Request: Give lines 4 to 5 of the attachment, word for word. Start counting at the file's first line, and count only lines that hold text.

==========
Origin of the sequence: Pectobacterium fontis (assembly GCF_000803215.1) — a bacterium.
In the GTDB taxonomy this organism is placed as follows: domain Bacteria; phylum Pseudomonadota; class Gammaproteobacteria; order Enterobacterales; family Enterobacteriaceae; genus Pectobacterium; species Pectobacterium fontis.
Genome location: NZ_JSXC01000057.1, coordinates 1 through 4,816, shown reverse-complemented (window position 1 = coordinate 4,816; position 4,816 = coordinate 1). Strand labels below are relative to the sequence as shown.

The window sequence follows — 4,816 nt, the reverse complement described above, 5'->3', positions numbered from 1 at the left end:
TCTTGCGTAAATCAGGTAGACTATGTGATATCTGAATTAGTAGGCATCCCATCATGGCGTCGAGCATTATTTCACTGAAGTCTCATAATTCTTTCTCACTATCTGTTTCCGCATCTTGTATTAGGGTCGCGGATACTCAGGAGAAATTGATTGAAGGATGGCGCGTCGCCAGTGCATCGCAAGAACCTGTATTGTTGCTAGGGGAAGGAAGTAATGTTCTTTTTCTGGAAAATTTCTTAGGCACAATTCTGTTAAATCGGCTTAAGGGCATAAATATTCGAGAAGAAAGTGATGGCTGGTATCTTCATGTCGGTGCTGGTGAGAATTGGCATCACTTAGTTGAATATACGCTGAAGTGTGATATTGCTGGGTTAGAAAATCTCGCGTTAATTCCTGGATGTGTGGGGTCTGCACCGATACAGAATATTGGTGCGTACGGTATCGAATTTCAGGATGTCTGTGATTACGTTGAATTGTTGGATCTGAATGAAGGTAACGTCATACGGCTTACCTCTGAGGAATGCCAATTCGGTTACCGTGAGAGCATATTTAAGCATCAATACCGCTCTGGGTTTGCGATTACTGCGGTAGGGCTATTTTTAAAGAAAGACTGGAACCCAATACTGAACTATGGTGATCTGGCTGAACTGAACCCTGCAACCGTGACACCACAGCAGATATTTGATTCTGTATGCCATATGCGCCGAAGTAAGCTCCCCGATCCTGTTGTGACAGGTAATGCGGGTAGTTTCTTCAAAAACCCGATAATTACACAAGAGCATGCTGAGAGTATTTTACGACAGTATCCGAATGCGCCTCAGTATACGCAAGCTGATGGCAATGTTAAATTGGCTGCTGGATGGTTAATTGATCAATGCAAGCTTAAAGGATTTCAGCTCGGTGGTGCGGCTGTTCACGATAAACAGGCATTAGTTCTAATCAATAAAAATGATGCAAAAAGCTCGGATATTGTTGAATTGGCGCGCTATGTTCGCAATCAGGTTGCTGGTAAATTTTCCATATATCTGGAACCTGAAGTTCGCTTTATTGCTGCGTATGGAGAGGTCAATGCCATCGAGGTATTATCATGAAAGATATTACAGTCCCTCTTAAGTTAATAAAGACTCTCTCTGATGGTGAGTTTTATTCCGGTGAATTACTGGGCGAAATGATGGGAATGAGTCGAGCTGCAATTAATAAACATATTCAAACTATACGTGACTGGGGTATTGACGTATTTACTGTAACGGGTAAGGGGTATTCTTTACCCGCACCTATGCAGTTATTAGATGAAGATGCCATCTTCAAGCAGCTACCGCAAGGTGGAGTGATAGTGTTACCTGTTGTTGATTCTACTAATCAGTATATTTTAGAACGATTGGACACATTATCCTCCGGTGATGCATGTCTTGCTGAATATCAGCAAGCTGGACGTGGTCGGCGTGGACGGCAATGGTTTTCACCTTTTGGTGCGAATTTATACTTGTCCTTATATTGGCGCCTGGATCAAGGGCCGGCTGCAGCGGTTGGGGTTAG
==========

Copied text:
The window sequence follows — 4,816 nt, the reverse complement described above, 5'->3', positions numbered from 1 at the left end:
TCTTGCGTAAATCAGGTAGACTATGTGATATCTGAATTAGTAGGCATCCCATCATGGCGTCGAGCATTATTTCACTGAAGTCTCATAATTCTTTCTCACTATCTGTTTCCGCATCTTGTATTAGGGTCGCGGATACTCAGGAGAAATTGATTGAAGGATGGCGCGTCGCCAGTGCATCGCAAGAACCTGTATTGTTGCTAGGGGAAGGAAGTAATGTTCTTTTTCTGGAAAATTTCTTAGGCACAATTCTGTTAAATCGGCTTAAGGGCATAAATATTCGAGAAGAAAGTGATGGCTGGTATCTTCATGTCGGTGCTGGTGAGAATTGGCATCACTTAGTTGAATATACGCTGAAGTGTGATATTGCTGGGTTAGAAAATCTCGCGTTAATTCCTGGATGTGTGGGGTCTGCACCGATACAGAATATTGGTGCGTACGGTATCGAATTTCAGGATGTCTGTGATTACGTTGAATTGTTGGATCTGAATGAAGGTAACGTCATACGGCTTACCTCTGAGGAATGCCAATTCGGTTACCGTGAGAGCATATTTAAGCATCAATACCGCTCTGGGTTTGCGATTACTGCGGTAGGGCTATTTTTAAAGAAAGACTGGAACCCAATACTGAACTATGGTGATCTGGCTGAACTGAACCCTGCAACCGTGACACCACAGCAGATATTTGATTCTGTATGCCATATGCGCCGAAGTAAGCTCCCCGATCCTGTTGTGACAGGTAATGCGGGTAGTTTCTTCAAAAACCCGATAATTACACAAGAGCATGCTGAGAGTATTTTACGACAGTATCCGAATGCGCCTCAGTATACGCAAGCTGATGGCAATGTTAAATTGGCTGCTGGATGGTTAATTGATCAATGCAAGCTTAAAGGATTTCAGCTCGGTGGTGCGGCTGTTCACGATAAACAGGCATTAGTTCTAATCAATAAAAATGATGCAAAAAGCTCGGATATTGTTGAATTGGCGCGCTATGTTCGCAATCAGGTTGCTGGTAAATTTTCCATATATCTGGAACCTGAAGTTCGCTTTATTGCTGCGTATGGAGAGGTCAATGCCATCGAGGTATTATCATGAAAGATATTACAGTCCCTCTTAAGTTAATAAAGACTCTCTCTGATGGTGAGTTTTATTCCGGTGAATTACTGGGCGAAATGATGGGAATGAGTCGAGCTGCAATTAATAAACATATTCAAACTATACGTGACTGGGGTATTGACGTATTTACTGTAACGGGTAAGGGGTATTCTTTACCCGCACCTATGCAGTTATTAGATGAAGATGCCATCTTCAAGCAGCTACCGCAAGGTGGAGTGATAGTGTTACCTGTTGTTGATTCTACTAATCAGTATATTTTAGAACGATTGGACACATTATCCTCCGGTGATGCATGTCTTGCTGAATATCAGCAAGCTGGACGTGGTCGGCGTGGACGGCAATGGTTTTCACCTTTTGGTGCGAATTTATACTTGTCCTTATATTGGCGCCTGGATCAAGGGCCGGCTGCAGCGGTTGGGGTTAG